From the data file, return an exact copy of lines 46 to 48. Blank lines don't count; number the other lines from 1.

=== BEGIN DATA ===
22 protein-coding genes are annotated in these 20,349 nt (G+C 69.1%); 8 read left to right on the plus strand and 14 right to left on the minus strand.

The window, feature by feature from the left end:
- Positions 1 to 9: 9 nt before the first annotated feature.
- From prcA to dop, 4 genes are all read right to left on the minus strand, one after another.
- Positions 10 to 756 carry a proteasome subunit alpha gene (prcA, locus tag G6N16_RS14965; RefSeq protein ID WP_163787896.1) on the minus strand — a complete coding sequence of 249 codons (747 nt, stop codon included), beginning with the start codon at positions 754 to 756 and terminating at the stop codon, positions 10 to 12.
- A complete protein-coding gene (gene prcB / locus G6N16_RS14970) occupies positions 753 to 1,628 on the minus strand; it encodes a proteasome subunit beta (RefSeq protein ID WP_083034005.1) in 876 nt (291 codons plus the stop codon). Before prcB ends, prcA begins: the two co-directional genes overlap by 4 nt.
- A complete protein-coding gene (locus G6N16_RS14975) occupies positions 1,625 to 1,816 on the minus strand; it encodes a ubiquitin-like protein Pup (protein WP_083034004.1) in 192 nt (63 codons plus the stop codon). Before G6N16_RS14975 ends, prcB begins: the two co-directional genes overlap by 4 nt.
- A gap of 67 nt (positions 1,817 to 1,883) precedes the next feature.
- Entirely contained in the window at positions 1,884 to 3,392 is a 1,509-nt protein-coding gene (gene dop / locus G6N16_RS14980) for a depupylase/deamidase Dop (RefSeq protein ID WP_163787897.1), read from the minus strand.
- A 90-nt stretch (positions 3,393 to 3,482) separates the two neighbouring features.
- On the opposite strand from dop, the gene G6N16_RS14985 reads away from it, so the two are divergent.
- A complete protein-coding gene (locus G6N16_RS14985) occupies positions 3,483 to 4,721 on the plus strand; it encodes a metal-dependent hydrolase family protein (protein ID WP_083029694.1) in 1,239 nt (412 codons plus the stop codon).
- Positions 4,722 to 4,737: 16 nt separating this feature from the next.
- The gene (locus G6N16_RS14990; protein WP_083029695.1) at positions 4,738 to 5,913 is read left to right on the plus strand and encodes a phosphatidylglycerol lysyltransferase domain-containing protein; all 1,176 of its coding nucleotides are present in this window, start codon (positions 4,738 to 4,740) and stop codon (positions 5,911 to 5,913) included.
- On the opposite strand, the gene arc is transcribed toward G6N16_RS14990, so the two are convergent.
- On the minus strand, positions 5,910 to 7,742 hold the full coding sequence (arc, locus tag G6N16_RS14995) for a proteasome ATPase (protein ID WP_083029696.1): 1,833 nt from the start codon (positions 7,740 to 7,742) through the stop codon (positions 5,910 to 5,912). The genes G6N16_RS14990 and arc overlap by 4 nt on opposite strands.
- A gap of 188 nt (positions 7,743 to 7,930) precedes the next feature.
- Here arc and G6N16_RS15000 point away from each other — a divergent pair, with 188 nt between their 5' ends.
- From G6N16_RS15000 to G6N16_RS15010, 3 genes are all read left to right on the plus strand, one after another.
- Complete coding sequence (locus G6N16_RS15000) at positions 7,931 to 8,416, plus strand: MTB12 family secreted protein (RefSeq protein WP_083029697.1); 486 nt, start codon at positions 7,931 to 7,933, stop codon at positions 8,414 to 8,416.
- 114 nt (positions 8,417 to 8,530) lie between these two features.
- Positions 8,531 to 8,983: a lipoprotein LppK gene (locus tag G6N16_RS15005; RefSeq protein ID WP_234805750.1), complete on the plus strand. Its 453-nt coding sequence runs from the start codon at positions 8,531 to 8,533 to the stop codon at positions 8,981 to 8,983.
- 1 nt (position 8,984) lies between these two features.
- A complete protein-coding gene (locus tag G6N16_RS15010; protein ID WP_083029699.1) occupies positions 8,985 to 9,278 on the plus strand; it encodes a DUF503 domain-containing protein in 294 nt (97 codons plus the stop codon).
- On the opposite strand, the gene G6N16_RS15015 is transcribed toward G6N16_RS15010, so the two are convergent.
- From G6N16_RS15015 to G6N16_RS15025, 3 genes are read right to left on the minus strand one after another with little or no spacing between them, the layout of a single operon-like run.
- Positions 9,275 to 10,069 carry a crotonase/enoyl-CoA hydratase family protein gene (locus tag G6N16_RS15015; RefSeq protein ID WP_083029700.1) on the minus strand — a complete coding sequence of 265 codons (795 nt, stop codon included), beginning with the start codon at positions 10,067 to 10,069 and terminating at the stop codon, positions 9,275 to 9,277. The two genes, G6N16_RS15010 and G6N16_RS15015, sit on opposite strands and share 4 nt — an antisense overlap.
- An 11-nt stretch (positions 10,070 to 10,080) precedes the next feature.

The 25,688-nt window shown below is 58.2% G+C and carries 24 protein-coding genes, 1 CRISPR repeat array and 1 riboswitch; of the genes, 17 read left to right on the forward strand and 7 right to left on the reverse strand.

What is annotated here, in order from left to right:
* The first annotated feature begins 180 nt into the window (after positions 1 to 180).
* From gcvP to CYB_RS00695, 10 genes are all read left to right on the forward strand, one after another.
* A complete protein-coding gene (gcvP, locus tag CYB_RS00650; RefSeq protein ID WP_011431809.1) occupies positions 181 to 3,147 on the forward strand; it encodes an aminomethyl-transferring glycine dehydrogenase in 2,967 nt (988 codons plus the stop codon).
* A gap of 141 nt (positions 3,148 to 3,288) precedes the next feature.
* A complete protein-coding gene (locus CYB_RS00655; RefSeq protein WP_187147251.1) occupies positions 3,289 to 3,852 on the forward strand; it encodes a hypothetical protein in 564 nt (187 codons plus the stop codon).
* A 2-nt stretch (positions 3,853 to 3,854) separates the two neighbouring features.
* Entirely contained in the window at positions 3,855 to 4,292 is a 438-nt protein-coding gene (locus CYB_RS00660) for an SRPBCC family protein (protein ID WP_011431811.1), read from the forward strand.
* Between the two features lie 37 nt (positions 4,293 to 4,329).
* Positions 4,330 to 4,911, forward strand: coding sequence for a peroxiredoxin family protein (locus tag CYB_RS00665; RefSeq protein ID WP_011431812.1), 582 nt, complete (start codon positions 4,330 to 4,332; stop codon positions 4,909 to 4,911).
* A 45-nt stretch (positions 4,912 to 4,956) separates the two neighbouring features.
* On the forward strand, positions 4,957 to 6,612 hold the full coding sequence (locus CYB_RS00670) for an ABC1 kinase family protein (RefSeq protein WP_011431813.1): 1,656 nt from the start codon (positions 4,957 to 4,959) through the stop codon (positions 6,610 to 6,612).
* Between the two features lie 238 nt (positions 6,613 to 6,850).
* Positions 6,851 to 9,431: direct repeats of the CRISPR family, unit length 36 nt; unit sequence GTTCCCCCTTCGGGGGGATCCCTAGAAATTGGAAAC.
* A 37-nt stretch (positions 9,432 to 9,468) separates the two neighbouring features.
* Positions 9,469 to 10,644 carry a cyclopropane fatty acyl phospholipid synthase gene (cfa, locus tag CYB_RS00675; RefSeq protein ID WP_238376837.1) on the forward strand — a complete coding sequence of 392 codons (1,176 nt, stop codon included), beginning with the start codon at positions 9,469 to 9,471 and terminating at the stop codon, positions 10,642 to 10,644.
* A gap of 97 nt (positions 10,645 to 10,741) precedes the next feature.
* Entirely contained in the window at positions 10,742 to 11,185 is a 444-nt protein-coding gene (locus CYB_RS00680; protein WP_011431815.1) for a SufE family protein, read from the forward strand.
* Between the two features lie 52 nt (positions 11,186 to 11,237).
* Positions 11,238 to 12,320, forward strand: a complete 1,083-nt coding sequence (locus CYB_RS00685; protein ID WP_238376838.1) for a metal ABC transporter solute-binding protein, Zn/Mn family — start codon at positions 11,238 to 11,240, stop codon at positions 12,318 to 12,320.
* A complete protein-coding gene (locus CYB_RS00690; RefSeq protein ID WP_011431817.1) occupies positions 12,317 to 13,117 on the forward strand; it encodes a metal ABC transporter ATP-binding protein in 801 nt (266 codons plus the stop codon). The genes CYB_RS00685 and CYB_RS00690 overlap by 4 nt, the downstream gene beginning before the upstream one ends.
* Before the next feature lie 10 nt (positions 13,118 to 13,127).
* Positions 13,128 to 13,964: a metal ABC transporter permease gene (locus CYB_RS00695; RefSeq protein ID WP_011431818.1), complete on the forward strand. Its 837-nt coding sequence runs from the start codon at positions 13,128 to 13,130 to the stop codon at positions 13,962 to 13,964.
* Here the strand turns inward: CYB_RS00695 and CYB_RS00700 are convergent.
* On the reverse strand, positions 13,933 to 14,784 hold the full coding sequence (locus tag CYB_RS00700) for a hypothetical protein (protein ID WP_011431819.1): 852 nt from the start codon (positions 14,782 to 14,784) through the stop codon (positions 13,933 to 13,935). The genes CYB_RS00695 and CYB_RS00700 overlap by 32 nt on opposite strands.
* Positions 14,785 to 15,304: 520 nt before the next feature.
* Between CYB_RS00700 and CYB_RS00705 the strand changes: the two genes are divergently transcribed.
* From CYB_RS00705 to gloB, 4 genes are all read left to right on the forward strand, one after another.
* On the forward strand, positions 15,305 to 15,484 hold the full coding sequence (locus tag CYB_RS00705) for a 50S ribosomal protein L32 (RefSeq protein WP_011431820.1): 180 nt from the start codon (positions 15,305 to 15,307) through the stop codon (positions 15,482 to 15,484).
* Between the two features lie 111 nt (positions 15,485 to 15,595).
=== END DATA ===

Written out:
* A gap of 97 nt (positions 10,645 to 10,741) precedes the next feature.
* Entirely contained in the window at positions 10,742 to 11,185 is a 444-nt protein-coding gene (locus CYB_RS00680; protein WP_011431815.1) for a SufE family protein, read from the forward strand.
* Between the two features lie 52 nt (positions 11,186 to 11,237).